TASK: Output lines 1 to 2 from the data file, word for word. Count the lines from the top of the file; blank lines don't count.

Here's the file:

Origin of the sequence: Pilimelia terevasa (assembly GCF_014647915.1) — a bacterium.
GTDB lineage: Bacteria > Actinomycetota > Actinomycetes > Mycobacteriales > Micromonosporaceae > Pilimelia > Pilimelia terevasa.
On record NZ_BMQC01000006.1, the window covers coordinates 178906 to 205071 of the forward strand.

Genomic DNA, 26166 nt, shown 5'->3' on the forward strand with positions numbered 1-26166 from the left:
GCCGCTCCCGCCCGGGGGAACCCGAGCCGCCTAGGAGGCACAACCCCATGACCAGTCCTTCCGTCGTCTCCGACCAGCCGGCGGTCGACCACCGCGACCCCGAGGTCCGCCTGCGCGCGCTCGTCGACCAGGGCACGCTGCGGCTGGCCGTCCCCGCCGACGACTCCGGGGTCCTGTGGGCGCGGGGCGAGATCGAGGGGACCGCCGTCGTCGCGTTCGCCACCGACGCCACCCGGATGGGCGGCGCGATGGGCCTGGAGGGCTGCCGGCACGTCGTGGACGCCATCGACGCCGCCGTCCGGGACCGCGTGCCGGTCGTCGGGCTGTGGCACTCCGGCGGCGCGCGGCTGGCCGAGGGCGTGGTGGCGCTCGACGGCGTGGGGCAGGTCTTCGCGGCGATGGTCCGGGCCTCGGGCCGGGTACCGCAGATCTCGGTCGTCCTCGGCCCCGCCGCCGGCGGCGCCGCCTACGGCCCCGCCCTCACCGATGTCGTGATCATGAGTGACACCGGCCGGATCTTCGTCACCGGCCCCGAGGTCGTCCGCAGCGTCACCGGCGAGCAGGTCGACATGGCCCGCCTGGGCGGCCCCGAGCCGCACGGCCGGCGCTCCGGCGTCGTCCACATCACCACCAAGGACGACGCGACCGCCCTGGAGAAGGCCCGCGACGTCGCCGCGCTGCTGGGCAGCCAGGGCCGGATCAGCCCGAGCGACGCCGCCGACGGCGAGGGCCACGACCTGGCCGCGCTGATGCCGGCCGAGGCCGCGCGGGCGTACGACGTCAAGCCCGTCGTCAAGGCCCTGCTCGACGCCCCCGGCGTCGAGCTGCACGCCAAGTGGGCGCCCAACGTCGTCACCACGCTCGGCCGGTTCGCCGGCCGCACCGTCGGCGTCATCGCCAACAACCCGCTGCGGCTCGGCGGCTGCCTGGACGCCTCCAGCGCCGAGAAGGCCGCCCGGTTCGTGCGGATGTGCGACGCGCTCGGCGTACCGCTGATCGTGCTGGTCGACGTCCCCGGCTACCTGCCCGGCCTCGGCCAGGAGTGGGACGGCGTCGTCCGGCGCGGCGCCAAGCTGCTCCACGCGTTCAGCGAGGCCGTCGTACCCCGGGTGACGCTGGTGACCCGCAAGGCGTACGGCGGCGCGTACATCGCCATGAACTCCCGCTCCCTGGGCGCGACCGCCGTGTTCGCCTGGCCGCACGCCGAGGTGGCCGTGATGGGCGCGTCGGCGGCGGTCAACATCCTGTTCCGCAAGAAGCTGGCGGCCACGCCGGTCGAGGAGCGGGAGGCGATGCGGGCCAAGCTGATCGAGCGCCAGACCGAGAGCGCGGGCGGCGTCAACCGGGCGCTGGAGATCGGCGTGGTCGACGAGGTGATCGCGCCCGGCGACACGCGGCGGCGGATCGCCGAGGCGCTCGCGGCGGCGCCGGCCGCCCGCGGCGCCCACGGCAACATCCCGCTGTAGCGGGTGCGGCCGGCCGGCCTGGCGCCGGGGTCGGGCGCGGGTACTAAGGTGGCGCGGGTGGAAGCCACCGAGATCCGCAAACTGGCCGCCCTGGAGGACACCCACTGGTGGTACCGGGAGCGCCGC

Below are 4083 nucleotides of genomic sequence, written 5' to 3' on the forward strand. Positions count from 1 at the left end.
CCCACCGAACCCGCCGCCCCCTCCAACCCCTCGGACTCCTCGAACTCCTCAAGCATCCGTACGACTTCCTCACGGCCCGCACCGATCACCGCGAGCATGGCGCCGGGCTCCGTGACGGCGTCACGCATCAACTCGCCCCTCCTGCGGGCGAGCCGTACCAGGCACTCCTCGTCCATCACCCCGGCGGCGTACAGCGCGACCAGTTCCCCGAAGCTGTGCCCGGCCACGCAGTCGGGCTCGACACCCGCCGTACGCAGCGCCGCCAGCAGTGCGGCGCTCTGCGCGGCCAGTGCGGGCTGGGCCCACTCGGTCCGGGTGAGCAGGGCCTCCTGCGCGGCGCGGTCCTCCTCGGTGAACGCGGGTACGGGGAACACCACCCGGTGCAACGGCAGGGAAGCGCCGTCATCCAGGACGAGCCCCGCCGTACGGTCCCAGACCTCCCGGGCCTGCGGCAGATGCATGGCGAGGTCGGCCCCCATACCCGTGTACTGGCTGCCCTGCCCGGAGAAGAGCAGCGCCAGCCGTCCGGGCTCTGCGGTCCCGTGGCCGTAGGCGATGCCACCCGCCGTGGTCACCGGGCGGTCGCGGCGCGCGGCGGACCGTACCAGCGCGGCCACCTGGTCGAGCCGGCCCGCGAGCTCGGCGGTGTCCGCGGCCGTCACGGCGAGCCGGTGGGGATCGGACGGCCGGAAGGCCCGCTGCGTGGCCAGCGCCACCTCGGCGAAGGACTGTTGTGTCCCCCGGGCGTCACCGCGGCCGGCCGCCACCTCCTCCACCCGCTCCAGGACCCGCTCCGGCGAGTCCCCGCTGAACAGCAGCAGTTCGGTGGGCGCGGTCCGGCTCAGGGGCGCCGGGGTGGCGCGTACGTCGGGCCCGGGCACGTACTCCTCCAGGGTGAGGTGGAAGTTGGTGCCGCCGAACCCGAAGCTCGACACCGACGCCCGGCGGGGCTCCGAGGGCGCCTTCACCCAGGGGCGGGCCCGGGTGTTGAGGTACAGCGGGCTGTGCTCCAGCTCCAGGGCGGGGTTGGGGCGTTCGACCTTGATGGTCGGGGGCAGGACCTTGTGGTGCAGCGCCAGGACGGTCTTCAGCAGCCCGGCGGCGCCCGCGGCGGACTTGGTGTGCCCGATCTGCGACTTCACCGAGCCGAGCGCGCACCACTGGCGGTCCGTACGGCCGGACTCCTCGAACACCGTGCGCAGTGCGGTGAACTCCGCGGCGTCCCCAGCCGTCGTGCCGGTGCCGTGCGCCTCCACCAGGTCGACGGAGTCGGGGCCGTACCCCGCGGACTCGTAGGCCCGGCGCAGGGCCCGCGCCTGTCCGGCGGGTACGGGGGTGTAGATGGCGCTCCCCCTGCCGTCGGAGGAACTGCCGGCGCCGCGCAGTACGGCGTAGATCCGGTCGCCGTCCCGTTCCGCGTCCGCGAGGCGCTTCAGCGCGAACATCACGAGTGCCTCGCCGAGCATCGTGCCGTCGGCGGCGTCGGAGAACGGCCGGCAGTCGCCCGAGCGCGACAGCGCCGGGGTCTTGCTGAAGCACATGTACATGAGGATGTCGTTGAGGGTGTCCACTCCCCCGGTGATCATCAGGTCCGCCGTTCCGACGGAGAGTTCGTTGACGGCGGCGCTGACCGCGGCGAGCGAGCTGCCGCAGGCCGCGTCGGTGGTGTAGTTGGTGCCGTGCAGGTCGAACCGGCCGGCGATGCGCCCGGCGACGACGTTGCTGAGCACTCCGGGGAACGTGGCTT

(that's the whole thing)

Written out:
Origin of the sequence: Pilimelia terevasa (assembly GCF_014647915.1) — a bacterium.
GTDB lineage: Bacteria > Actinomycetota > Actinomycetes > Mycobacteriales > Micromonosporaceae > Pilimelia > Pilimelia terevasa.